And I used these commands to produce
printf 'Whatever header you want...\n\n' >clean.log script -q >(./dewtell >>clean.log) ./colorhi
Those are the same commands my friend ran to test this on macOS 10.11, and although the input issued was slightly different from my
Bob from accounting input, a name was still typed, erased with backspaces, and replaced by another name. The output was thus similar except for the names and number of backspaces.
With all four of the Perl implementations tested on FreeBSD and the one (system-provided) implementation on macOS 10.11, both
clean.log showed the expected output. Comparing the FreeBSD results with the Ubuntu results, the difference was the absence of any timestamps, due to
-q. All escape sequences and carriage returns were successfully removed in
clean.log, as were all backspaces and characters whose erasure the backspaces indicated.
On Mac OS X 10.4.11 Tiger
I carried out the test the same way on my old Tiger system as on Ubuntu and FreeBSD, except that I used these commands to produce
printf 'Whatever header you want...\n\n' >dirty.log SHELL=colorhi script -a dirty.log
And I used these commands to produce
printf 'Whatever header you want...\n\n' >clean.log SHELL=colorhi script >(./dewtell >>clean.log)
Since this system's
script command doesn't support
-q, results included both (a) a
Script started line appended after the header and (b) a newline followed by a
Script done line appended at the very end of each typescript. Both those lines contained timestamps. Besides that, the results were the same as on Ubuntu and FreeBSD, except that the escape sequences to switch to and from cyan text were not fully removed with the system-provided
perl. The relevant line from
dirty.log always appeared this way in
vim, as expected:
Hello, ^[[36mBob from accounting^[[0m!^M
With the system-provided perl 5.8.6, this was the corresponding line in
0m, which should have been removed, left over:
Hello, 6mBob from accounting0m!
With each of the
perlbrew-installed perls, all escape sequences were fully and correctly removed, and that line in
clean.log looked like this, just as it did with all Perl interpreters I ran on Ubuntu and FreeBSD:
Hello, Bob from accounting!
1 That manual is for Bash 2. Many Bash users are on major version 4 and will prefer to read about process substitution, pipelines, and other topics in the current Bash manual. Current versions of macOS ship with Bash 3.
2 Standard error is almost always unbuffered, regardless of what type of file or device it is. There is no rule that programs cannot buffer writes to file descriptor 2, but there is a strong tradition not to do so, based in the need to actually see error and warning messages when they occur--and also the need to see them at all, even if the program terminates abnormally without ever properly closing or otherwise flushing its open file descriptors. It would usually be a bug for a program to buffer writes to standard error by default.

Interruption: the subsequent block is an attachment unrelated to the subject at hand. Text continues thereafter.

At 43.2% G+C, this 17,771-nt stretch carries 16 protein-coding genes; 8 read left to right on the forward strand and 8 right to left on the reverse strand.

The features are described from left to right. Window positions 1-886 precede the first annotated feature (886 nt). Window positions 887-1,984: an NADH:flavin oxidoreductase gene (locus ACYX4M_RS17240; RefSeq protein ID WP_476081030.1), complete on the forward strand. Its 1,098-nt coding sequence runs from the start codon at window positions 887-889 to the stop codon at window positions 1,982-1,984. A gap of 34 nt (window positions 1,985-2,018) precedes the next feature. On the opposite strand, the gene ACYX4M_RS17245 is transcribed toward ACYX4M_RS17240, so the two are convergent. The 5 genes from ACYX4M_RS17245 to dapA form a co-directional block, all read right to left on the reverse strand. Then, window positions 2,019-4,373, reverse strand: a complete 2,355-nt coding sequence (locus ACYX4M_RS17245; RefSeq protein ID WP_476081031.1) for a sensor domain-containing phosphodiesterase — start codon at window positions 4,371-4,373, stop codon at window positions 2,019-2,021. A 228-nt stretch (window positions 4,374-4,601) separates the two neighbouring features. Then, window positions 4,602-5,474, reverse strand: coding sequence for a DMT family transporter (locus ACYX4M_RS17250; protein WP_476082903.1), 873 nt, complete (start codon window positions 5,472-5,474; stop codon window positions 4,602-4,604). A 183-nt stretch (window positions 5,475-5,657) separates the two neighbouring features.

3 Process substitution uses a named pipe, also called a FIFO, which achieves the same general goal as the pipe operator
| in shells, but is more versatile. However, even though this is a pipe, I consider that it is not a pipeline, which I take to refer to the specific syntactic construct and corresponding behavior of a shell.
4 If you consider a named pipe to be a file, which you should, then this is literally what is happening.
"$COMMAND" appears in your answer and passes an entire command as a single argument to
script (because double quotes suppress word splitting), you were able to pass the command to
script as multiple arguments.
6 Such as with Linuxbrew, which I should acknowledge you introduced me to.
7 However, I recommend that anyone who relies on this behavior to keep sensitive data secret test the behavior of their
script command, and maybe even inspect generated typescripts to ensure no data that must be protected are present. To be extra safe, use an editor that shows characters that would ordinarily be hidden on screen, or use
8 The versions with
#!/usr/bin/perl, including the
colorhi implementation shown, should work and do the right thing on most systems. I used
#!/usr/bin/env perl in my own testing. But my friend who has the same OS that you (the original poster) are running used
#!/usr/bin/perl. This achieved the goal of checking, with minimal complication or potential for doubt, that the system-provided perl would work.
9 On FreeBSD there is no system-provided perl in the strictest sense. I tested the version installed via